It was supposed to be a great day. It started out with Mom making a wonderful breakfast for Alan and me in honor of my 11th birthday.
Alan was my 12-year-old brother, but he was also my best friend. We got along so well that other people couldn’t believe we were brother and sister. We hardly ever fought, and we shared a lot of our thoughts, too.
Halfway through the school day I received a message from my parents to go to a friend’s house after school. All afternoon I let my imagination have a good time thinking about the surprise party my parents must be planning.
But that changed as soon as I got to my friend’s house and was told that Alan was sick and in the hospital. Alan had always been very healthy, so I was really surprised and worried.
Later, my parents picked me up at my friend’s house, and we rode home in silence. I was even more confused when we got home and there were neighbors and ward members everywhere doing our chores and making my birthday dinner.
My parents took me into my room and told me that Alan had died suddenly of a heart attack while at school. We hadn’t known it, but Alan had a birth defect in his heart. Devastated, I screamed uncontrollably. It would be a long time before I could accept the fact that my brother was gone.
Over the next few days we received several cards and plants in remembrance of Alan. But the thing I remember most was that some of Alan’s friends brought over and planted two fruit trees—a plum for Alan and an apple for me. The fact that those boys remembered my birthday along with remembering Alan made me feel very special.
The days, weeks, and months passed in a numbing blur. I had always looked forward to birthdays, but as my 12th one drew near, it was hard to be excited for it. How could I be happy on the day I lost my best friend and brother?
On the first anniversary of Alan’s death, was I ever surprised when three of the boys who planted the trees showed up on my doorstep with a bouquet of flowers for my birthday. They came in and visited with my family, really lifting our spirits. I didn’t have Alan to share his life with me, but I did have his three friends. They became my heroes.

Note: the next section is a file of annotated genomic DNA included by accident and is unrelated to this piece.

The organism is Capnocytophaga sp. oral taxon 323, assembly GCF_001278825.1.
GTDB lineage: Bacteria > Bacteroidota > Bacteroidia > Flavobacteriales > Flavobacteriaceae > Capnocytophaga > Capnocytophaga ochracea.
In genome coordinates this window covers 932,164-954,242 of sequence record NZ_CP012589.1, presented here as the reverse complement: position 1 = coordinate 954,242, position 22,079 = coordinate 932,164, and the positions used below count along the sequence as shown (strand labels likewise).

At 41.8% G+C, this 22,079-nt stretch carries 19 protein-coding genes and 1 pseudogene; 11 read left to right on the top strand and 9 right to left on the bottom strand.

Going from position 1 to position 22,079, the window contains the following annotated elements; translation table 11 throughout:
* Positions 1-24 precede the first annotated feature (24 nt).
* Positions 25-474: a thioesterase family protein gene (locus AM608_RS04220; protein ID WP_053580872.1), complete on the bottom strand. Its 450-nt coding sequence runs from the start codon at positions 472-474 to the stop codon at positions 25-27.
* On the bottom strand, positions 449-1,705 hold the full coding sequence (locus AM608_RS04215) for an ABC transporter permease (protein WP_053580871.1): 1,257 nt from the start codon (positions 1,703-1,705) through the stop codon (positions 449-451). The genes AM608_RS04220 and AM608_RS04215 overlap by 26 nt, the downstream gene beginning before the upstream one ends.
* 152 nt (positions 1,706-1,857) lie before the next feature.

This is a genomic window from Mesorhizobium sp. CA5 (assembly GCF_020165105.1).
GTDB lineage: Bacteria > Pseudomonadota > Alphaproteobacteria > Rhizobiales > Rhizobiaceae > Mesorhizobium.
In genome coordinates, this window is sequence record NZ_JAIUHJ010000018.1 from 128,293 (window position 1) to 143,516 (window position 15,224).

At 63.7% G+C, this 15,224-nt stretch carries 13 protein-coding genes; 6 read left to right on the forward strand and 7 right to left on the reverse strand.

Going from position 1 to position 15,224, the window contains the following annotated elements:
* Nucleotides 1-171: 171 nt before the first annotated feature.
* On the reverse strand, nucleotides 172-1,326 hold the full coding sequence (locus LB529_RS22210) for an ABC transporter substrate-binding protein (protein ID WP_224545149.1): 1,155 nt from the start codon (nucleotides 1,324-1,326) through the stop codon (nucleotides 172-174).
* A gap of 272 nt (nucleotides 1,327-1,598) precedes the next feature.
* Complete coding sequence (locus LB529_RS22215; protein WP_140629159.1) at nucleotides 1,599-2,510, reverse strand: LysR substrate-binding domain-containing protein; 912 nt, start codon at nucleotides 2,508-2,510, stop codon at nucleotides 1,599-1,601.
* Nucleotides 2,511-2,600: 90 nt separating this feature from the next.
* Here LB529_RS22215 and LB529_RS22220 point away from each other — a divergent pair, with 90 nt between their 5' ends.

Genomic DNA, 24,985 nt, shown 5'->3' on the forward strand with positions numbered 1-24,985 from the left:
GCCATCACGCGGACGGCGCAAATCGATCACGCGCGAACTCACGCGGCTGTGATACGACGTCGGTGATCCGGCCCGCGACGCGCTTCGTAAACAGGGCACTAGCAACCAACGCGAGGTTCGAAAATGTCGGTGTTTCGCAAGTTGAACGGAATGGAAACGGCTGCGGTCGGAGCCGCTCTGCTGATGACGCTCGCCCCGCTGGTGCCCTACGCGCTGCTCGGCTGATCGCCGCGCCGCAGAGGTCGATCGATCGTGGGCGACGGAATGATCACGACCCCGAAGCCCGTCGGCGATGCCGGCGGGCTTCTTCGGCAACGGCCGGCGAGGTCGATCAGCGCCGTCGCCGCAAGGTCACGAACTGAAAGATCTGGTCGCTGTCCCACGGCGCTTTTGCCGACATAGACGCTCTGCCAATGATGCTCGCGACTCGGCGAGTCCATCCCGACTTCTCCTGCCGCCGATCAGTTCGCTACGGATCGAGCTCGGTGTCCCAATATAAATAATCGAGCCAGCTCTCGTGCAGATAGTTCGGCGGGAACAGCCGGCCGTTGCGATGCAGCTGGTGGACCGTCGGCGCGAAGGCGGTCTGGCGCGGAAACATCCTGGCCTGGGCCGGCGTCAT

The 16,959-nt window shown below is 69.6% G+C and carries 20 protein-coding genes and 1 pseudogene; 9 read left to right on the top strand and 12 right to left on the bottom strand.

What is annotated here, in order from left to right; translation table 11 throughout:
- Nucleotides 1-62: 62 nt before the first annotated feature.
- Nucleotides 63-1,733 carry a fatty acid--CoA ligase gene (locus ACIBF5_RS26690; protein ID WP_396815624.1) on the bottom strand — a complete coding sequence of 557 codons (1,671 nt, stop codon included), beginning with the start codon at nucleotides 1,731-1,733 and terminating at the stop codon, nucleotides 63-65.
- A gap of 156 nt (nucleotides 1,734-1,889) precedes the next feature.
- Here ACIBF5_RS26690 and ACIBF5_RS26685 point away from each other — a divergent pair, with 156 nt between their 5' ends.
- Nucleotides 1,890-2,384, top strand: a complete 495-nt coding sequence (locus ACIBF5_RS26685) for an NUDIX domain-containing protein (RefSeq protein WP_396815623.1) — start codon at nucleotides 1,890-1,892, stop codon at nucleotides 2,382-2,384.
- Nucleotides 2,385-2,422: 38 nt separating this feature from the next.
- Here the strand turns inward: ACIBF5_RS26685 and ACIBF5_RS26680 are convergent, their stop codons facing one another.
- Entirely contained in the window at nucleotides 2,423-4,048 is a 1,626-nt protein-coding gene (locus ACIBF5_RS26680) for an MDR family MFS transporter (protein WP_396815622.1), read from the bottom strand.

Year after year, those three boys continued to come on my birthday, sometimes bringing flowers or sometimes brownies, always visiting with our family. I never expected them to come all those years. I cannot even begin to think of words to express how much it has meant to me.
When the boys’ senior year came, we attended their high school and seminary graduations. They gave the seminary diplomas in alphabetical order, and I pointed out to my mother that if Alan were here he would have been first. The ceremonies were nice, but all the talk of graduation, college, and missions was a little hard for me—probably because these are the things Alan would have been doing if he had been here.
Shortly after we got home, the doorbell rang. We opened the door to find a big group of students from what would have been Alan’s graduating seminary class. There among the smiling faces were my heroes. One of them made a small speech, and they gave us an honorary seminary graduation certificate with Alan’s name on it.
When my parents decided to build a new home last year, I cried at the thought of leaving the two fruit trees behind. I told my parents I just couldn’t do it. Finally, Mom arranged for a nursery to help us move the trees to our new place. It was not easy, but the trees survived.
My tree and Alan’s tree continue to grow up together and now sprout beautiful blossoms. Although the trees weren’t much bigger than I was when the boys planted them, today they stretch way above my head. Whenever I look at them, I think of Alan, of three boys grown to young men, and of the message those boys brought to me from Heavenly Father that I am never alone or forgotten.
The three boys won’t be coming on my birthday for the next couple of years. But by the time they return from their missions, I hope I’ll be able to share with them the first fruits of the trees they planted for me.